What the flux? Assessing the global ocean biological carbon pump

Dr Stephanie HensonDr Nathan Briggs, Dr Anna Hickman

CO2 taken up from the atmosphere by biological processes in the ocean is transferred into the deep ocean’s “twilight zone” mostly in the form of sinking particles.  Without this “biological carbon pump”, atmospheric CO2 would be 50% higher than it already is.  Despite its importance, our understanding of this pump is currently limited due to the scarcity of ship-board observations, in particular of how particulate organic carbon (POC) fluxes vary both spatially and seasonally. However, now a growing network of underwater robots are opening the door for long-term, high resolution observations of these sinking particles.  Biogeochemical-Argo floats (https://biogeochemical-argo.org/) are unmanned autonomous vehicles that make measurements over years, to depths of 1000 m, including optical backscatter data which can be used to estimate POC fluxes.  The global scale of the float network will allow important, currently unresolved, questions to be addressed, such as: What is the global spatial pattern of fluxes? (Marsay et al., 2015); How do fluxes vary seasonally? (Briggs et al., 2020); How might these patterns change in the future? (Canadell et al., 2021 – Section  Filling this knowledge gap using these new data will allow better predictions of how this important planetary carbon flux is affected by both natural variability and climate change.



The project will initially use data obtained from biogeochemical-Argo floats to determine the spatial and temporal patterns in POC fluxes and their attenuation with depth.  The global database of biogeochemical-Argo data will be initially be screened for suitable data.  You will then transform optical backscatter data profiles into estimates of POC concentration using established empirical relationships, benefitting from the expertise of supervisor Briggs who has established protocols for processing, calibrating and interpreting these datasets (Briggs et al., 2020).  POC concentration will be converted into flux by applying estimates of particle sinking speed, and different metrics to characterise the fraction of POC flux reaching the mesopelagic zone will be calculated and compared.  Your initial analysis will focus on establishing the global scale patterns of flux and attenuation, before moving on to assessing the characteristics of seasonal variability.  Depending on your interests, subsequent work may include exploiting additional autonomous technologies to study particular processes or locations in more detail, satellite data to broaden the study to larger spatial and temporal scales, or using global biogeochemical models (including climate change simulations) to explore the mechanisms and patterns of variability in POC fluxes.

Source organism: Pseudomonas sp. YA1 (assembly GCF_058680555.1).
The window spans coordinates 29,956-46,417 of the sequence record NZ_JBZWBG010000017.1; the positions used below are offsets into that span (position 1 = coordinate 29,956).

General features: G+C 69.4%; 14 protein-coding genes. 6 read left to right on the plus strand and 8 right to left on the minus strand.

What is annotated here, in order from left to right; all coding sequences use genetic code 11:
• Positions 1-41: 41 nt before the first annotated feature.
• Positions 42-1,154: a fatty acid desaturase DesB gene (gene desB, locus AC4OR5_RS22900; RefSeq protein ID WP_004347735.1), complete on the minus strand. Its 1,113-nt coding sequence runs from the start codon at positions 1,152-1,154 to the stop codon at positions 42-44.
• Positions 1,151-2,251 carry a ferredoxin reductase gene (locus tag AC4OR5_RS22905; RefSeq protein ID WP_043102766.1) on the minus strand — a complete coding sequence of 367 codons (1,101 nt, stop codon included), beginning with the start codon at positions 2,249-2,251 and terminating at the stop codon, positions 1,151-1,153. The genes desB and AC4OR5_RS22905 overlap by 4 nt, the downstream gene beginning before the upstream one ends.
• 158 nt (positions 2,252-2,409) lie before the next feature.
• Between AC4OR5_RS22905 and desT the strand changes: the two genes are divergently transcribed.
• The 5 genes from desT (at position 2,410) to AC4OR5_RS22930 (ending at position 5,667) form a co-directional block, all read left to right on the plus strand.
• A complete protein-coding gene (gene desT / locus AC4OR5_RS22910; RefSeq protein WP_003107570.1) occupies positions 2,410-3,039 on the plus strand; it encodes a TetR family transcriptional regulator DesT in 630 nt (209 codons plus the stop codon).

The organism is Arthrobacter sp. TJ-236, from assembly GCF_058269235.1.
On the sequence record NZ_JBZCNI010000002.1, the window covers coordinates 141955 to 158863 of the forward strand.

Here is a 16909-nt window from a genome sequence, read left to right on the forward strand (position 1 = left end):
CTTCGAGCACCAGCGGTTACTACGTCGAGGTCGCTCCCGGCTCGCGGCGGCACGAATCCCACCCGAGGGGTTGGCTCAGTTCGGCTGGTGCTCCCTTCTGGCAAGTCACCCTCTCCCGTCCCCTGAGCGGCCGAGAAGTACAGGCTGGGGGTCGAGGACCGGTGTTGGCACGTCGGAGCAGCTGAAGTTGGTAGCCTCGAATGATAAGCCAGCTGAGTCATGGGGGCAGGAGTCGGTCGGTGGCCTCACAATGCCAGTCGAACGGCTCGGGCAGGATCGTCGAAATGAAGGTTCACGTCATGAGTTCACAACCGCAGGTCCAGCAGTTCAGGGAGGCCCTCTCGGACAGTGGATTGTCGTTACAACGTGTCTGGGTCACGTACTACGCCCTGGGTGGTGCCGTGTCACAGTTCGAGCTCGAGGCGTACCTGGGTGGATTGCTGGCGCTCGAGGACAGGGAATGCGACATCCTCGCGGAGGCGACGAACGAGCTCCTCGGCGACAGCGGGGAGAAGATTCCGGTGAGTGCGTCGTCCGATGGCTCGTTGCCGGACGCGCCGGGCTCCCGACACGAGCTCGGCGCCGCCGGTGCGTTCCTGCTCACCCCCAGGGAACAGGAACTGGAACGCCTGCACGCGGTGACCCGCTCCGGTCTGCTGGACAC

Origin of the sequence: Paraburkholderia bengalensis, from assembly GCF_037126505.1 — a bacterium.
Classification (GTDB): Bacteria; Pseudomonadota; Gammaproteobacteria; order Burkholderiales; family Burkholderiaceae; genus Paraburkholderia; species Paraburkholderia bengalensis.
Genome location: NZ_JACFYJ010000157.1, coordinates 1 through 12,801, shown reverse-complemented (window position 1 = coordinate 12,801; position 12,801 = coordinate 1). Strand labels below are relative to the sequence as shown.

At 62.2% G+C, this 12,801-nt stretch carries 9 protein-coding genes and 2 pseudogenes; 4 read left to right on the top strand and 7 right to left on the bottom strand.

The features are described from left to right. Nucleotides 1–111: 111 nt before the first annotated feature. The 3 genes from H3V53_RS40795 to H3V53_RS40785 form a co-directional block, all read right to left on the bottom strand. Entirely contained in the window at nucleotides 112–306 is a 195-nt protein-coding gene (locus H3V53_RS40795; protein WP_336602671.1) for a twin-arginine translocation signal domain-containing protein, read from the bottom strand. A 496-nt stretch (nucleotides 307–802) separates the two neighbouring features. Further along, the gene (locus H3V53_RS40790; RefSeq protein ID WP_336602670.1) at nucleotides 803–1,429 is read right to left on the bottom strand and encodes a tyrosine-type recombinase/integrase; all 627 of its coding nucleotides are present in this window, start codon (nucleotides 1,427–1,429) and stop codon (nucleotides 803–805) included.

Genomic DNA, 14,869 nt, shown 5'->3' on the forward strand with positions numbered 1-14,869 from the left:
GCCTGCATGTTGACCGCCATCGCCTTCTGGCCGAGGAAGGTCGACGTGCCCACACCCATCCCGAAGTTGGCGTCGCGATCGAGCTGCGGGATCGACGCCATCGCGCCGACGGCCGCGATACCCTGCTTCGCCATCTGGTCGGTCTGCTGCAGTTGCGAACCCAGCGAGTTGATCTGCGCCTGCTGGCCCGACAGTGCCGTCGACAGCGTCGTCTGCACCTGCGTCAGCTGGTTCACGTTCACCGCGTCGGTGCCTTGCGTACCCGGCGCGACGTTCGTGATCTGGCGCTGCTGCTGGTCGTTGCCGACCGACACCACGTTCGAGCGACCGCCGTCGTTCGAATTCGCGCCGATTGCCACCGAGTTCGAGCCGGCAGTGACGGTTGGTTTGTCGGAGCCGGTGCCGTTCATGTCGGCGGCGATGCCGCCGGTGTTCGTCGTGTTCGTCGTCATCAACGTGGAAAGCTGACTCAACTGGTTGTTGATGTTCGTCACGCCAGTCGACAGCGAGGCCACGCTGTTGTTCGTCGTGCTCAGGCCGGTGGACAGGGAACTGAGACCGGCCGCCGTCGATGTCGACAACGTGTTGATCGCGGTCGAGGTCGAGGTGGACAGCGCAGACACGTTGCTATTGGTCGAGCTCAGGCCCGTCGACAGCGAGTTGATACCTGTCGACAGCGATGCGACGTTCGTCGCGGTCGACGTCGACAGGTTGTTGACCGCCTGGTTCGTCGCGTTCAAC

NOC Southampton

The INSPIRE DTP programme provides comprehensive personal and professional development training alongside extensive opportunities for students to expand their multi-disciplinary outlook through interactions with a wide network of academic, research and industrial/policy partners. The student will be registered at the University of Southampton and hosted at the National Oceanography Centre (Southampton). Specific training will include: use of autonomous platform data for biogeochemical studies, analysis of satellite data and model output, relevant aspects of ocean biogeochemistry and its interaction with climate (e.g. IMBER ClimEco summer school). The student will be part of the Ocean BioGeosciences group at NOC, which is renowned globally as one of the leading centres of excellence in biological carbon pump research. The student may attend appropriate university Masters level lectures to gain relevant background knowledge. Presentation of the results at (inter)national conferences will be encouraged. There will also be the opportunity to participate in a research cruise.


Eligibility & Funding Details: 

Please see https://inspire-dtp.ac.uk/how-apply for details.

Background Reading: 

Briggs, N., G. Dall’Olmo, G., and H. Claustre (2020), Major role of particle fragmentation in regulating biological sequestration of CO 2 by the oceans, Science, 367(6479), 791–793. https://doi.org/10.1126/science.aay1790

Marsay, C, R. Sanders, S. Henson, K. Pabortsava, E. Achterberg and R. Lampitt (2015), Attenuation of sinking particulate organic carbon flux through the mesopelagic ocean, PNAS, 112(4), 1089-1094, doi: 10.1073/pnas.1415311112

Canadell, J. G., P. M.S. Monteiro, M. H. Costa, L. Cotrim da Cunha, P. M. Cox, A. V. Eliseev, S. Henson, M. Ishii, S. Jaccard, C. Koven, A. Lohila, P. K. Patra, S. Piao, J. Rogelj, S. Syampungani, S. Zaehle, K. Zickfeld, 2021, Global Carbon and other Biogeochemical Cycles and Feedbacks. In: Climate Change 2021: The Physical Science Basis. Contribution of Working Group I to the Sixth Assessment Report of the Intergovernmental Panel on Climate Change. Cambridge University Press. https://www.ipcc.ch/report/ar6/wg1/